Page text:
Specific instances of misconduct for the purpose of attacking credibility cannot be proved by extrinsic evidence.
TC did not abuse discretion. Affirmed.
United States v. Aponte, 31 F.3d 86 (2d Cir. 1994)
D appeals conviction for conspiracy to rob postal truck.
TC excluded as hearsay a sworn statement by P’s witness containing fabrications and false descriptions of robbers.
TC applied wrong evidentiary rule, but nevertheless properly excluded evidence.
W’s fabricated statement and false descriptions were not offered for the truth of the matter asserted and therefore were not hearsay under FRE 801(c).
Rather, they were offered to show W’s capacity for deception. However, they were excludable as extrinsic evidence of the character and conduct of W under FRE 608(b).
Upshot of general rules regarding impeachment for dishonesty is that a witness can be impeached with evidence that that it is in his nature to be deceitful, but not by extrinsic evidence of specific acts of dishonesty.
Ban on impeachment with extrinsic evidence of specific acts of deception is waived for certain criminal convictions.
CL allowed felonies, but FRE is more complicated.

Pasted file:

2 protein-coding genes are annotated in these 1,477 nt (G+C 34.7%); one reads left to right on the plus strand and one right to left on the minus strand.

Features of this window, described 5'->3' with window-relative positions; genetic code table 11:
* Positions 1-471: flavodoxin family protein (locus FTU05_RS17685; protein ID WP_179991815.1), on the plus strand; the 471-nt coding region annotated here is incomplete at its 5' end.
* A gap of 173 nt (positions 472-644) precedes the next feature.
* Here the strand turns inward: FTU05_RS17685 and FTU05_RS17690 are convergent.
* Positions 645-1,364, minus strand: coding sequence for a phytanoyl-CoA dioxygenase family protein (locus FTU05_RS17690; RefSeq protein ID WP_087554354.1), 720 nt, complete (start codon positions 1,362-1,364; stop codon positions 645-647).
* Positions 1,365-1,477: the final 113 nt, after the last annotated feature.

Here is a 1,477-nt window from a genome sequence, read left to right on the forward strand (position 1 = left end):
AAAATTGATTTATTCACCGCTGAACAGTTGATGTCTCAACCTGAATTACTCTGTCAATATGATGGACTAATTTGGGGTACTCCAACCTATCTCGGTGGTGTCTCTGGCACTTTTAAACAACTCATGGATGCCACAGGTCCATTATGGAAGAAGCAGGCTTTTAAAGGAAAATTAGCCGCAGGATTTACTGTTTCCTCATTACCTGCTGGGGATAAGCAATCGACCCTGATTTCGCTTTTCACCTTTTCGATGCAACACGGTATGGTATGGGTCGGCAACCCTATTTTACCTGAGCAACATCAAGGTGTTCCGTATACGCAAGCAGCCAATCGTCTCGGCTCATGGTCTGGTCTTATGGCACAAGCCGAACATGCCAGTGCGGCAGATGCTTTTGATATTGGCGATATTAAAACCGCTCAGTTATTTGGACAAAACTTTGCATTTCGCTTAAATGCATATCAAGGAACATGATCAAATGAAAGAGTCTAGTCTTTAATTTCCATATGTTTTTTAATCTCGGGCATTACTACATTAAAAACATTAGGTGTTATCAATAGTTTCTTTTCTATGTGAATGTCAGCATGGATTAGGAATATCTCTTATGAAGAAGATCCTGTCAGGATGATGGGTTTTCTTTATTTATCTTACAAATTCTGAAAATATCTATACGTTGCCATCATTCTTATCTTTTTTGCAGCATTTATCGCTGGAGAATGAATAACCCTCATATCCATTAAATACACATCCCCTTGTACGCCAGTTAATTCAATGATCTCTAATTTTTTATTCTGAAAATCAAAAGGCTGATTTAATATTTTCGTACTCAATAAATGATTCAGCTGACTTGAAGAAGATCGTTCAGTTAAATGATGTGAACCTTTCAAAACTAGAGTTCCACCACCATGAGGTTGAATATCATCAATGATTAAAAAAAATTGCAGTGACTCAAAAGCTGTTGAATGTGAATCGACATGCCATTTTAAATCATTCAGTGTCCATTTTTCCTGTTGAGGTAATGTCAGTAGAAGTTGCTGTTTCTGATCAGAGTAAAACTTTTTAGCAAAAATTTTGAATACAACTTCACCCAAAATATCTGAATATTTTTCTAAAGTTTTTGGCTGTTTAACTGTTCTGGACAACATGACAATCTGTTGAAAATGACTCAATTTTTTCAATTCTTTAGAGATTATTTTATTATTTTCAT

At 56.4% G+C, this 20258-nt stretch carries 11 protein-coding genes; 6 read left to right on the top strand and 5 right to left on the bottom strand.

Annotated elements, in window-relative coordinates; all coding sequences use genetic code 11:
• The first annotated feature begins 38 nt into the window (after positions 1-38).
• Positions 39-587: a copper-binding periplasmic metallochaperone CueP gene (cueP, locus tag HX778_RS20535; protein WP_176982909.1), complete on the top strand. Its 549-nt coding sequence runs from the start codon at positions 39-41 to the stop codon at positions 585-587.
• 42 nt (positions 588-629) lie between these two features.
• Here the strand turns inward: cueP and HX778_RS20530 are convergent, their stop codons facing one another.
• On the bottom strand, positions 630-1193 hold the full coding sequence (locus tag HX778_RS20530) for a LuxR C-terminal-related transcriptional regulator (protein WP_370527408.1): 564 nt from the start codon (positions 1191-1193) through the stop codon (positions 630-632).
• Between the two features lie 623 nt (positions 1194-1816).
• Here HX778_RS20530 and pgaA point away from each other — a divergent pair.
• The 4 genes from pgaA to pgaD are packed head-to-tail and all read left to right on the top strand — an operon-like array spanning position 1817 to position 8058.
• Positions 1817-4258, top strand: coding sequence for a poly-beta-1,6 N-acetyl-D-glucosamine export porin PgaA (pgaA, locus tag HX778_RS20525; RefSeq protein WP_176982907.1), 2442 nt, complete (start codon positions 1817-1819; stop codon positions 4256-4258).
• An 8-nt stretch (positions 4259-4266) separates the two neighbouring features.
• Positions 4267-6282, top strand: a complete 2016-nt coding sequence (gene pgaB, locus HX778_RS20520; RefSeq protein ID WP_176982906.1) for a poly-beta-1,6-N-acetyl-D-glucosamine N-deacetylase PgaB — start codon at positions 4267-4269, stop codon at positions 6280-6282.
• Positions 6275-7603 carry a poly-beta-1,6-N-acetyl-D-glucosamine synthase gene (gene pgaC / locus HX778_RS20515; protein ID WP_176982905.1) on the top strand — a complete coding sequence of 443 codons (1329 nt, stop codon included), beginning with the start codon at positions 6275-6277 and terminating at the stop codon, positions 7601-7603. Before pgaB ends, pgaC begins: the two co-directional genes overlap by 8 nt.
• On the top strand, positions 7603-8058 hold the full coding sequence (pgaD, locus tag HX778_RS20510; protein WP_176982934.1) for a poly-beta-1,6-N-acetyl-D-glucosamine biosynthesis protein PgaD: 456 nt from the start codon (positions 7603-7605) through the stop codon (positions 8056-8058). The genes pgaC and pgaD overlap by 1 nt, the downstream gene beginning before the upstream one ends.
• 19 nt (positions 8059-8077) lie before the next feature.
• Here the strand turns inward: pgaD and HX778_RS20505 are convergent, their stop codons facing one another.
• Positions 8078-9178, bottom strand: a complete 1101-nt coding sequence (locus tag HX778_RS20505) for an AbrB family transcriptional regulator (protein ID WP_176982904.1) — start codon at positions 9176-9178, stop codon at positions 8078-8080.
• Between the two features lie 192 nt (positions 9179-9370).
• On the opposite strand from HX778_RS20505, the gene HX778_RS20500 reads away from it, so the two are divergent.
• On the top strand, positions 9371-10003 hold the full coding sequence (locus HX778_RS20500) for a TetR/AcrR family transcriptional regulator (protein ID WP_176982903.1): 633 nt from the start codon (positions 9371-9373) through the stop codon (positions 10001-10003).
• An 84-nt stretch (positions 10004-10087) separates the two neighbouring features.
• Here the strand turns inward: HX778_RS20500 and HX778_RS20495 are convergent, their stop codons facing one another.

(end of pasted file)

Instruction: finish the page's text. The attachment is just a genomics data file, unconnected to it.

FRE 609. Impeachment by Evidence of a Criminal Conviction
(a) In General. The following rules apply to attacking a witness's character for truthfulness by evidence of a criminal conviction:
(1) for a crime that, in the convicting jurisdiction, was punishable by death or by imprisonment for more than one year, the evidence:
(A) must be admitted, subject to Rule 403, in a civil case or in a criminal case in which the witness is not a defendant; and
(B) must be admitted in a criminal case in which the witness is a defendant, if the probative value of the evidence outweighs its prejudicial effect to that defendant; and
(2) for any crime regardless of the punishment, the evidence must be admitted if the court can readily determine that establishing the elements of the crime required proving--or the witness's admitting--a dishonest act or false statement.
(b) Limit on Using the Evidence After 10 Years. This subdivision (b) applies if more than 10 years have passed since the witness's conviction or release from confinement for it, whichever is later. Evidence of the conviction is admissible only if:
(1) its probative value, supported by specific facts and circumstances, substantially outweighs its prejudicial effect; and